With less than a month to go until pitchers and catchers report for spring training, the top of the free-agent market is starting to move. Two of the five best players in the class have agreed to terms in the past week: DJ LeMahieu with the Yankees and George Springer with the Blue Jays. Another, J.T. Realmuto, has reportedly received a nine-figure offer from the Phillies. Add in how Marcus Stroman accepted the Mets' qualifying offer at winter's onset, and that leaves just one top-five free agent with an undefined market: reigning National League Cy Young Award winner Trevor Bauer.

In the olden time, before the offseason became a four-month slog, this would be the period of the winter where leftover top free agents would have to weigh taking a one-year deal. What makes Bauer different is that he's on record as preferring that route as a means of maximizing his career earnings and avoiding rotten situations. With that in mind, we decided to highlight three teams who could, perhaps, rise to the occasion and deliver a one-year contract worthy of a top free agent's signature. 

It's worth keeping mind that this is mostly for entertainment purposes: Bauer has seemingly backed away from that thinking, and who can blame him? Look around, dear reader, and ask yourself: are the hands on the wheel my own? Are you confident enough in the answer to sacrifice security for opportunity? Or do you agree that there are existential threats abound; be it a frayed tendon, a tattered labrum, a man in tacky garb stepping to a legend in a public forum. There's a lot that can and does go wrong here, on this sometimes sad plane of existence, and a perfectly reasonable response to that is to take the fattest check that is offered and to try to stake out a little bit of happiness until the whole enterprise goes belly up.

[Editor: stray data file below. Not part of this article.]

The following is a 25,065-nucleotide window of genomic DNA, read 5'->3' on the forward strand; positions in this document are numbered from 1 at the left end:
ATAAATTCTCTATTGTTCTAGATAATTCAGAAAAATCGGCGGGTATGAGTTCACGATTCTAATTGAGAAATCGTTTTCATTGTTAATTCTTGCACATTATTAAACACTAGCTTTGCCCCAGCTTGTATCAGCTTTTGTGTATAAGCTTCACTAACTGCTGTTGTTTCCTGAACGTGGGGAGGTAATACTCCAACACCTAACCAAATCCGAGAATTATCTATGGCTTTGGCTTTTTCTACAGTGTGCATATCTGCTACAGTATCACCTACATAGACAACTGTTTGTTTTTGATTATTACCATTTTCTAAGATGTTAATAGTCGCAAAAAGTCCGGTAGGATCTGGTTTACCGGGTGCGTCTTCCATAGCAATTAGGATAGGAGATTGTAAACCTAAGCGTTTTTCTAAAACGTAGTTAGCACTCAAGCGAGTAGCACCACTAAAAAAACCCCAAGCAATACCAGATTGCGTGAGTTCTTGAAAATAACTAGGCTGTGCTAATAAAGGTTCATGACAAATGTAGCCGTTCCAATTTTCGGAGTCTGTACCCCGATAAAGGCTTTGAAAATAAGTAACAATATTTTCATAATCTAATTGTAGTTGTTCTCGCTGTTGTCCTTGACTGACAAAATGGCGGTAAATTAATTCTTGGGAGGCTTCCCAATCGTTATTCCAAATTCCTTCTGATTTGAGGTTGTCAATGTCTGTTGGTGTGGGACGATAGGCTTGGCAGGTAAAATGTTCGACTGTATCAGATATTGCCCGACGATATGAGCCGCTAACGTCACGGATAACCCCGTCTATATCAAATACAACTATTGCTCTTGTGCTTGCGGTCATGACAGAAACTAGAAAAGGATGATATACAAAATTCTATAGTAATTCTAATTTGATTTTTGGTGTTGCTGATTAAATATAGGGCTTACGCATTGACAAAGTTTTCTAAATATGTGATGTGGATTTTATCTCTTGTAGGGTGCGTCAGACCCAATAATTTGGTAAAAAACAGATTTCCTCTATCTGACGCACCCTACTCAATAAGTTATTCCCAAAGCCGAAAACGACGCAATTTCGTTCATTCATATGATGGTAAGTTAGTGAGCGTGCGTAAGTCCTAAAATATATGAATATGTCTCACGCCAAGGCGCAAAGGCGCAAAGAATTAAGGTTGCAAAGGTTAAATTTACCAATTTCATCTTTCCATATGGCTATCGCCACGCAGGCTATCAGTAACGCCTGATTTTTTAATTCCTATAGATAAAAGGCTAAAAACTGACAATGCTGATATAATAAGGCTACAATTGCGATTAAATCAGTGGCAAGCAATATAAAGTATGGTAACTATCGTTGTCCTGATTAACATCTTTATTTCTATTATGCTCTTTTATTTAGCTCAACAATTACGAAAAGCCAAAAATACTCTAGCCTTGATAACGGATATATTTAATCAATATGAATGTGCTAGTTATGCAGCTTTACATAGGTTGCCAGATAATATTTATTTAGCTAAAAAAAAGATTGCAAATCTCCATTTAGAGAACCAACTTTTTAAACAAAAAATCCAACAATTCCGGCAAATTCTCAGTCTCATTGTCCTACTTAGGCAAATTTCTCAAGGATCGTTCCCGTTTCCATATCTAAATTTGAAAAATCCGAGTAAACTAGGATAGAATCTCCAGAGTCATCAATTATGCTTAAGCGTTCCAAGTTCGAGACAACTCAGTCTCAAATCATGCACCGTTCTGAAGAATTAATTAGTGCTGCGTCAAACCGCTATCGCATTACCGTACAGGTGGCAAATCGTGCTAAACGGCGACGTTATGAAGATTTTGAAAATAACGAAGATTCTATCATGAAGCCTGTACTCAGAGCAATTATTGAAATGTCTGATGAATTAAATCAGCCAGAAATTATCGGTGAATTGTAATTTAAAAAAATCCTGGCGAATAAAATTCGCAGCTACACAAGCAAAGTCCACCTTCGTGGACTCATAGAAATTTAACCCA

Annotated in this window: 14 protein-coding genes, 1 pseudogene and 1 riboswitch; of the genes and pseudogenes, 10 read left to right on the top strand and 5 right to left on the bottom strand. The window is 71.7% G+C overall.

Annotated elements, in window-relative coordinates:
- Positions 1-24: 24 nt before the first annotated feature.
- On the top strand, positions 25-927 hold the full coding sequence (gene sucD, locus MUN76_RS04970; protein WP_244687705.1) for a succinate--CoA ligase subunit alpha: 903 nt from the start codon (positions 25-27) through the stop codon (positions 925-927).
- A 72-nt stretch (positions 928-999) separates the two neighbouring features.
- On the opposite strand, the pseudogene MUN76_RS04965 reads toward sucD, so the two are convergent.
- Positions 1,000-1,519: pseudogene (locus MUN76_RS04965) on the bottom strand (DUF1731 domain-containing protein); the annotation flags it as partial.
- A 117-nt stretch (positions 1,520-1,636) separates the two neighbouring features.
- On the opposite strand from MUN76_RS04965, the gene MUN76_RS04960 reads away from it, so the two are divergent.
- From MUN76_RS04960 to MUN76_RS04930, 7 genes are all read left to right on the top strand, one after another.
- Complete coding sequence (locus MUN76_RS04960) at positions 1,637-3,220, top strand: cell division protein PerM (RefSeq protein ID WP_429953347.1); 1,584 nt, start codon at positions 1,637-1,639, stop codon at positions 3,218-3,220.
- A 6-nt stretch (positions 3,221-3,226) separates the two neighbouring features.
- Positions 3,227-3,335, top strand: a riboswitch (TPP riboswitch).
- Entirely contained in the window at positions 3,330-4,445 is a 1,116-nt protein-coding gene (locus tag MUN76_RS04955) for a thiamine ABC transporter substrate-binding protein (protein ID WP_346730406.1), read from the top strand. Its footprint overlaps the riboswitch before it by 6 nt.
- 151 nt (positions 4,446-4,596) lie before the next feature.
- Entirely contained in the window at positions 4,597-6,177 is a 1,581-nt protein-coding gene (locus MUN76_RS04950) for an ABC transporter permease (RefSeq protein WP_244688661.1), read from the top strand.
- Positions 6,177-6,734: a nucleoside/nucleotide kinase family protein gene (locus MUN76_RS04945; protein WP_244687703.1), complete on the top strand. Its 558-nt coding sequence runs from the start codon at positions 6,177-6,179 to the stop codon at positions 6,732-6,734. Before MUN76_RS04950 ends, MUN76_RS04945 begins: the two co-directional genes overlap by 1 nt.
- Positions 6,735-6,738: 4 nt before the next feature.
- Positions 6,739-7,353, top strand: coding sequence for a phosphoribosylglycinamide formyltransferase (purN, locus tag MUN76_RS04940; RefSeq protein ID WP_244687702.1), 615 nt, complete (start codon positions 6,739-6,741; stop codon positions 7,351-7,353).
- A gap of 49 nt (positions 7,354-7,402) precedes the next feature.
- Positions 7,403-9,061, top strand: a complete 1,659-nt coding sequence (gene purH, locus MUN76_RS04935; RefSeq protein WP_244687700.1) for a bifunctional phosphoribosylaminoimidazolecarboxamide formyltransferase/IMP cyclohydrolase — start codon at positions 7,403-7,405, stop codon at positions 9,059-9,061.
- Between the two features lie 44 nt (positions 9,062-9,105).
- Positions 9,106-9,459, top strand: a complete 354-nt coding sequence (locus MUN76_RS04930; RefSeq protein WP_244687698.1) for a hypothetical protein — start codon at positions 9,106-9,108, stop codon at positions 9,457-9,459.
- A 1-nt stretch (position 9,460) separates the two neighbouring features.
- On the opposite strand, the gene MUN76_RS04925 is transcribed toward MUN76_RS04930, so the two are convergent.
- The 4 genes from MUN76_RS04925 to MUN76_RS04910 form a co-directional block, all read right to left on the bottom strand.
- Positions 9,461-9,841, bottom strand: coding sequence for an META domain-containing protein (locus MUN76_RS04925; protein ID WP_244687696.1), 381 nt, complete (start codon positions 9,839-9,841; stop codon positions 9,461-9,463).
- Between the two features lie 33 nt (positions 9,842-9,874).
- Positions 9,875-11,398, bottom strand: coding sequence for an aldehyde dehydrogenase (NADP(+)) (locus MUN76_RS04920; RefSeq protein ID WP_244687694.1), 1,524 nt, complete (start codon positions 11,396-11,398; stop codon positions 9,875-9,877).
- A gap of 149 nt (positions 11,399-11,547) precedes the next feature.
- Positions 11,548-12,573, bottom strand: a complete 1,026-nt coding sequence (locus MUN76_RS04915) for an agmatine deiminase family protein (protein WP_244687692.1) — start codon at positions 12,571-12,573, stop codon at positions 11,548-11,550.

Note that the teams are presented in alphabetical order, and that we've excluded some teams -- like the Mets and the Angels -- who have already seemingly addressed their rotation needs.

1. Los Angeles Dodgers

The Dodgers are reportedly "monitoring" Bauer's market. That could just be a case of a smart team doing its due diligence. The Dodgers are estimated by Cot's Contracts to be less than $6 million under the luxury-tax line, and they have apparent needs at third base and either second base or left field. Their solutions at those spots will push them into the tax, and maybe into the surtax ($20-plus million over).

The Dodgers have the financial means to go all-in, pay Bauer too, and run into the dreaded Red Zone -- that is, $40-plus million over, which triggers the steepest penalties, including draft-pick downgrading. Are they likely to do that? We're doubtful considering they haven't even exceeded the tax threshold since 2017.